The moment we realize we’ve gained some weight, we suddenly start to believe that we’ll be overweight forever. We see others who are in shape and we mourn. Yet, there is no evidence that our silly depressed emotions are true. There is, in fact, only evidence that we have complete power over our ability to lose weight and get fit. So, why do we start believing something so false? Because we have stopped doing, we are no longer certain about ourselves any longer.

Without outward action, devotion, and ritual we can never have any certainty about spiritual selves. And, so it is a lie to think that one can be devoted to God without it.

We all need a God Box. We all need ritual.

BT

Doctrine: Perfectionism is prideful, self-focused,  and judgmental; it amplifies fear, creates failure, feeds despair, and ultimately discourages righteous intent and action. Sanctification is humble, Christ-focused,  and judges righteously;  it increases peace, creates hope, and faith, and ultimately encourages righteous intent and increases the power and frequency of righteous action.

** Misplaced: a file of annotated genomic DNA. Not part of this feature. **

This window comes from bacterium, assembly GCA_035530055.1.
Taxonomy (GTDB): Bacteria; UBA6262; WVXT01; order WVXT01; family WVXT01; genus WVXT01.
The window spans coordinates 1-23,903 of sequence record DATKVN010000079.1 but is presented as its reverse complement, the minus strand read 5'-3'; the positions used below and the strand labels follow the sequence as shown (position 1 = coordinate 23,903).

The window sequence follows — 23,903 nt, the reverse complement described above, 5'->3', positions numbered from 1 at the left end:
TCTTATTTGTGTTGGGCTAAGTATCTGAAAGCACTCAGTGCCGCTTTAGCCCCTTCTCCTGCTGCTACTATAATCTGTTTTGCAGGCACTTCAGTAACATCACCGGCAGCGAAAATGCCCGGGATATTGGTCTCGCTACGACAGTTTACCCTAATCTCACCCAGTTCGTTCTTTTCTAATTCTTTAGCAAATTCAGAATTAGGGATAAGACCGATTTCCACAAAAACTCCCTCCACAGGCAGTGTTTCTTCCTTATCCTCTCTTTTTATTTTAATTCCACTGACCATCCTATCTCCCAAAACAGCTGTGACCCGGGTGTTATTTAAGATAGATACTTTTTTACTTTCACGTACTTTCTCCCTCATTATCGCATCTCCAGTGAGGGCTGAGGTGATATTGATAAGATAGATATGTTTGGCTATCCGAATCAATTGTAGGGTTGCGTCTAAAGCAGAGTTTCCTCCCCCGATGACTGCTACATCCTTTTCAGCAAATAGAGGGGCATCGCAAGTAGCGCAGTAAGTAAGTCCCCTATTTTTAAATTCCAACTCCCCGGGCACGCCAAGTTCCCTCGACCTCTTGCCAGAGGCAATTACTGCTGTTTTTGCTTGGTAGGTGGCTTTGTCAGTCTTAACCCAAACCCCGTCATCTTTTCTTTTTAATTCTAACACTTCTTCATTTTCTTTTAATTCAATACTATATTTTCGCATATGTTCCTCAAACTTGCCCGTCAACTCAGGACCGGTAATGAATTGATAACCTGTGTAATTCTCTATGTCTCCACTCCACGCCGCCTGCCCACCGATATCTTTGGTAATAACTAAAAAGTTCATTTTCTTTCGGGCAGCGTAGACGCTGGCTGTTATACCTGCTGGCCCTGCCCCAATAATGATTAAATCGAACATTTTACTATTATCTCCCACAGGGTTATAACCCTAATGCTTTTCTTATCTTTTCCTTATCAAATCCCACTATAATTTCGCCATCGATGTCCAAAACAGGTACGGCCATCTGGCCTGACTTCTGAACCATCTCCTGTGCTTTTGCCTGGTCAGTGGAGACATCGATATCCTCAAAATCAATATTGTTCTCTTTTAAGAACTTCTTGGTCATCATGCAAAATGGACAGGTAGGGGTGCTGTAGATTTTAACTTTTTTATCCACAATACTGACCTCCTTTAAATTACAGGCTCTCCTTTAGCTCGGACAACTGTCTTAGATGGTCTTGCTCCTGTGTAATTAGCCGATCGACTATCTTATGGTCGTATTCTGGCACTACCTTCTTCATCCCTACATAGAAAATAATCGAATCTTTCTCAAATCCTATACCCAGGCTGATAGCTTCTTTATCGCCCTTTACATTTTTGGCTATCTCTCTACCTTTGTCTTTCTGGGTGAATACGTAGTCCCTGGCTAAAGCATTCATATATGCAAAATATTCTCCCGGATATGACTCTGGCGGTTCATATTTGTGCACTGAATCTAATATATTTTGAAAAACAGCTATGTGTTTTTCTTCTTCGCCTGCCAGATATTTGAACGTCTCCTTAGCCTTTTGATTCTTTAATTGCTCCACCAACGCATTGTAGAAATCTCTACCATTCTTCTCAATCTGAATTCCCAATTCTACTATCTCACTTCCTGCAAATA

I spent a good portion of my life suffering from aspects of perfectionism. This perfectionism was a manifestation of my belief in doing good, keeping God’s commandments, and trying to become like Him. Only, it took me a long time to realize that my mindset was flawed about how to go about achieving all that goodness.

How did I know my mindset was flawed? Because I kept mentally beating myself up when I fell short using self-deprecation to make myself suffer extra-sufficiently for my wrongs. Because I lived in fear of messing up thinking that I would lose out on hopes, dreams, and blessings if I forgot even one prayer. Because I kept thinking that I was going to be tricked by Satan in some sneaky way despite my best efforts—that he would take me down with one little mistake.